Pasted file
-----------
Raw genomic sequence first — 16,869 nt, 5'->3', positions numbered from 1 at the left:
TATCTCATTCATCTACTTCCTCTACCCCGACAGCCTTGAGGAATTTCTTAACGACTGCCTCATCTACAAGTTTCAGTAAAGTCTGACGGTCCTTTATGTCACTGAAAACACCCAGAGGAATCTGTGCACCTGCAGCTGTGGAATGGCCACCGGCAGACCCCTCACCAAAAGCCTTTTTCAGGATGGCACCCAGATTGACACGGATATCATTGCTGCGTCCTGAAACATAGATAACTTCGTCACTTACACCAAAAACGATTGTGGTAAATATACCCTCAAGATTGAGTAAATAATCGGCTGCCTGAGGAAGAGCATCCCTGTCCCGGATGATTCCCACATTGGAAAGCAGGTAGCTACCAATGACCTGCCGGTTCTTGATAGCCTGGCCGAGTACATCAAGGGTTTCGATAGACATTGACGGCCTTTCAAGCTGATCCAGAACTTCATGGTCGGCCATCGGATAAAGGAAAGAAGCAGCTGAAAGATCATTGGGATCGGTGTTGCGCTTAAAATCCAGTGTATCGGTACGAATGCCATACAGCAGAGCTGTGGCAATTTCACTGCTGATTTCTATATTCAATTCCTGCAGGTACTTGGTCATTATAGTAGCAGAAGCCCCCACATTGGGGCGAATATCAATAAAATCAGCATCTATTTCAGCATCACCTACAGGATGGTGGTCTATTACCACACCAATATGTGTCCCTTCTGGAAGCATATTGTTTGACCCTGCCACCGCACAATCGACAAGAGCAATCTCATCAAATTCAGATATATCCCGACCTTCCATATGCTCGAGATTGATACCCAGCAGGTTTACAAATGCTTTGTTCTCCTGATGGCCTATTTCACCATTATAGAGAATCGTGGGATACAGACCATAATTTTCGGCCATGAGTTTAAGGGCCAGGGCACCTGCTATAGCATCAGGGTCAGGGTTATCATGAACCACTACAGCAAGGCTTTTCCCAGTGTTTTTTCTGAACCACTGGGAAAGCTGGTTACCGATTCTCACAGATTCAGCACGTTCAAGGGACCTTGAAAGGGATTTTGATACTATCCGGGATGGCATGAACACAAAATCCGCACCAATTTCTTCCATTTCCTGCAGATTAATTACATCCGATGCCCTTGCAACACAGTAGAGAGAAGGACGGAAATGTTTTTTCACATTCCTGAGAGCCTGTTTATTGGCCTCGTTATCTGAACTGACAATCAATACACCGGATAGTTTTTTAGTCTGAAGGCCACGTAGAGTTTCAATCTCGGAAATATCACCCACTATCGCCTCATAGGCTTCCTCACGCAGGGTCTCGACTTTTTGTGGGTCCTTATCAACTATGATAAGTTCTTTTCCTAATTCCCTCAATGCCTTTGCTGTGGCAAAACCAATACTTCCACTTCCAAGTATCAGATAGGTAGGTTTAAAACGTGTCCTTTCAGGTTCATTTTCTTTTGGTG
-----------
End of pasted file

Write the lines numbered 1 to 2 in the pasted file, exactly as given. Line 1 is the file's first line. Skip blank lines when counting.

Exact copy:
Raw genomic sequence first — 16,869 nt, 5'->3', positions numbered from 1 at the left:
TATCTCATTCATCTACTTCCTCTACCCCGACAGCCTTGAGGAATTTCTTAACGACTGCCTCATCTACAAGTTTCAGTAAAGTCTGACGGTCCTTTATGTCACTGAAAACACCCAGAGGAATCTGTGCACCTGCAGCTGTGGAATGGCCACCGGCAGACCCCTCACCAAAAGCCTTTTTCAGGATGGCACCCAGATTGACACGGATATCATTGCTGCGTCCTGAAACATAGATAACTTCGTCACTTACACCAAAAACGATTGTGGTAAATATACCCTCAAGATTGAGTAAATAATCGGCTGCCTGAGGAAGAGCATCCCTGTCCCGGATGATTCCCACATTGGAAAGCAGGTAGCTACCAATGACCTGCCGGTTCTTGATAGCCTGGCCGAGTACATCAAGGGTTTCGATAGACATTGACGGCCTTTCAAGCTGATCCAGAACTTCATGGTCGGCCATCGGATAAAGGAAAGAAGCAGCTGAAAGATCATTGGGATCGGTGTTGCGCTTAAAATCCAGTGTATCGGTACGAATGCCATACAGCAGAGCTGTGGCAATTTCACTGCTGATTTCTATATTCAATTCCTGCAGGTACTTGGTCATTATAGTAGCAGAAGCCCCCACATTGGGGCGAATATCAATAAAATCAGCATCTATTTCAGCATCACCTACAGGATGGTGGTCTATTACCACACCAATATGTGTCCCTTCTGGAAGCATATTGTTTGACCCTGCCACCGCACAATCGACAAGAGCAATCTCATCAAATTCAGATATATCCCGACCTTCCATATGCTCGAGATTGATACCCAGCAGGTTTACAAATGCTTTGTTCTCCTGATGGCCTATTTCACCATTATAGAGAATCGTGGGATACAGACCATAATTTTCGGCCATGAGTTTAAGGGCCAGGGCACCTGCTATAGCATCAGGGTCAGGGTTATCATGAACCACTACAGCAAGGCTTTTCCCAGTGTTTTTTCTGAACCACTGGGAAAGCTGGTTACCGATTCTCACAGATTCAGCACGTTCAAGGGACCTTGAAAGGGATTTTGATACTATCCGGGATGGCATGAACACAAAATCCGCACCAATTTCTTCCATTTCCTGCAGATTAATTACATCCGATGCCCTTGCAACACAGTAGAGAGAAGGACGGAAATGTTTTTTCACATTCCTGAGAGCCTGTTTATTGGCCTCGTTATCTGAACTGACAATCAATACACCGGATAGTTTTTTAGTCTGAAGGCCACGTAGAGTTTCAATCTCGGAAATATCACCCACTATCGCCTCATAGGCTTCCTCACGCAGGGTCTCGACTTTTTGTGGGTCCTTATCAACTATGATAAGTTCTTTTCCTAATTCCCTCAATGCCTTTGCTGTGGCAAAACCAATACTTCCACTTCCAAGTATCAGATAGGTAGGTTTAAAACGTGTCCTTTCAGGTTCATTTTCTTTTGGTG